Neonicotinoid insecticides in the environment: A critical review of their distribution, transport, fate, and toxic effects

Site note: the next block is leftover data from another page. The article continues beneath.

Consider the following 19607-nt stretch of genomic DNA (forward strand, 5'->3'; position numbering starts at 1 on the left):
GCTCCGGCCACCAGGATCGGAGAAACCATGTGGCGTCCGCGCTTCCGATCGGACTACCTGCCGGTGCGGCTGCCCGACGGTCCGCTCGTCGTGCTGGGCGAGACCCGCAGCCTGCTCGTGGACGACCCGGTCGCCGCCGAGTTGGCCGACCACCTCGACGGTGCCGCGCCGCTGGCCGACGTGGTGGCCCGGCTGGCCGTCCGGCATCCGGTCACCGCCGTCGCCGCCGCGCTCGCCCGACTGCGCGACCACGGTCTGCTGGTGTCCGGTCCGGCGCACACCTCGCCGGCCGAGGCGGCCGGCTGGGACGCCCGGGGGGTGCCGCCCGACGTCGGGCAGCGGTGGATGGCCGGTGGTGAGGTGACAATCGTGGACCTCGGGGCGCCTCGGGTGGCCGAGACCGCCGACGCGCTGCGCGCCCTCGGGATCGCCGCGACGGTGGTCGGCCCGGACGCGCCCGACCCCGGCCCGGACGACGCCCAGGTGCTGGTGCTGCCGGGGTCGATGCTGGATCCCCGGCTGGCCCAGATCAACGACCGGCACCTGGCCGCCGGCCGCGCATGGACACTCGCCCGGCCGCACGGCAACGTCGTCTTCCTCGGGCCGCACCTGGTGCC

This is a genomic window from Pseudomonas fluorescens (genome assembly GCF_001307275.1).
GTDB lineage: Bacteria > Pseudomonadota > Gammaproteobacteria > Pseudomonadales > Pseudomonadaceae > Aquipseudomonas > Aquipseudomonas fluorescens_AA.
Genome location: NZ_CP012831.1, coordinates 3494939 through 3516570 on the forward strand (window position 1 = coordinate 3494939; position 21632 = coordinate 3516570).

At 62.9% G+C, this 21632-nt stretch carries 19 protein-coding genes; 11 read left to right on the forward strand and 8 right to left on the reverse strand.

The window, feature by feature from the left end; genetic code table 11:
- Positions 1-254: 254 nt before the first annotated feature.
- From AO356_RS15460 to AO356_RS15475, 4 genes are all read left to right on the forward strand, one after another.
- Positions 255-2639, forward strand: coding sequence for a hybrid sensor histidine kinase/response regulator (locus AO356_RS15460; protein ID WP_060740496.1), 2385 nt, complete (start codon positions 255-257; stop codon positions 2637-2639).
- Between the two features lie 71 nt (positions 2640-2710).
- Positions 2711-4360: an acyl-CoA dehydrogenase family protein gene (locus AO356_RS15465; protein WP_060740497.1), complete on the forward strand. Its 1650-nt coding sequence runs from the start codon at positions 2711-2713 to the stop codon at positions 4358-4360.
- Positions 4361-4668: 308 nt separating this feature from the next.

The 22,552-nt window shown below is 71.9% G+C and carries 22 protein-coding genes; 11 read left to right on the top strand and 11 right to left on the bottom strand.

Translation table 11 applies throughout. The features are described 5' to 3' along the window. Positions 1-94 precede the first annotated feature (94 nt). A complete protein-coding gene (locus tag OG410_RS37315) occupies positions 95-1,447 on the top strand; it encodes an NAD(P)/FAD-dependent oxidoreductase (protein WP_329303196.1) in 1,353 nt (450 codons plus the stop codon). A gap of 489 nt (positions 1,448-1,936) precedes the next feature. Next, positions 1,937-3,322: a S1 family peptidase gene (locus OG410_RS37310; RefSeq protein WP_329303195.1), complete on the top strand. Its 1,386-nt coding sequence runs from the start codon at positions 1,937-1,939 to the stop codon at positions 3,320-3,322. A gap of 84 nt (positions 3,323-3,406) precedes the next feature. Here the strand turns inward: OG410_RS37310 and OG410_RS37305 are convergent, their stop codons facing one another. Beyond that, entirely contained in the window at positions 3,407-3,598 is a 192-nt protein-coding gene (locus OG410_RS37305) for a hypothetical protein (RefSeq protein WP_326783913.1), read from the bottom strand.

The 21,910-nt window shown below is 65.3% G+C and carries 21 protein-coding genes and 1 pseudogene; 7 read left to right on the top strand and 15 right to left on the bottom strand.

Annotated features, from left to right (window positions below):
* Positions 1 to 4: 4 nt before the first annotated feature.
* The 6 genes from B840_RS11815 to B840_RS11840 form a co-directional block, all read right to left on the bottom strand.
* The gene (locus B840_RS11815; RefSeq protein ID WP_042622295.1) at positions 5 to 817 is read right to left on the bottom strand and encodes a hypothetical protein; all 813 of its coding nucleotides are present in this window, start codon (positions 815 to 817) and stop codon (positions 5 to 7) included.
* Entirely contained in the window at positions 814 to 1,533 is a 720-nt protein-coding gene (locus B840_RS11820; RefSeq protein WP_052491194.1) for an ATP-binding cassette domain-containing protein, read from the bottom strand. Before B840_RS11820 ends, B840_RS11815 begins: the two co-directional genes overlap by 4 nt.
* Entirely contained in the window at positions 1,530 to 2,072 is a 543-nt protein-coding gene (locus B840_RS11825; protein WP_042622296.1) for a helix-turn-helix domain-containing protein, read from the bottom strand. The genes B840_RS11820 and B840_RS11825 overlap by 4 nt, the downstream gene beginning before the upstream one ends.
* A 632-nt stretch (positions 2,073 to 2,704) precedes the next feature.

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Neonicotinoid insecticides (NENIs) have become increasingly common in recent decades in the control of crop pests and other plant pathogens. It is undeniable that the practice improves crop yield and economic productivity in agriculture in general. However, the ongoing use of these chemicals in modern agriculture, as well as their widespread occurrence in the environment, poses a significant threat to food quality as well as safety, potentially posing a health risk to the public. This paper presents a comprehensive review of the latest explorations of NENIs based on extensive scientific collections to illustrate their distribution in soil, surface waters, and groundwater; discuss their exposure risk and potential toxic effects on the environment. It also highlights the connections between NENIs usage and their footprint on natural resources and the major food chains involving plants, animals, and humans. Web of Science, Google Scholar, PubMed, Science Direct, and other web sources were searched for scientific literature on NENIs distribution, properties, usage, cycling, and intrusion in the environment and food chain covering the last 14 years (2008 – 2022). A significant portion of available literature indicates an exponential increase in the use of NENIs within the last decade, and the large body of data shows that these group of insecticides pose substantial risks to the environment, humans, and other non-target living species. Here, the current state of knowledge, sources, environmental distribution, and the health effects of NENIs for soil organisms, plants, birds, animals, humans, and other non-target organisms are discussed. However, a great deal of information is still lacking, including NENIs threshold levels in soil, aquatic, terrestrial resources, and living organisms. Thus, a global multidisciplinary research effort is necessary to fill the existing knowledge gap, particularly related to NENIs toxic effects on the ecosystem. The review article will interest a wide range of stakeholders, from soil and water scientists to conservationists to academics and researchers.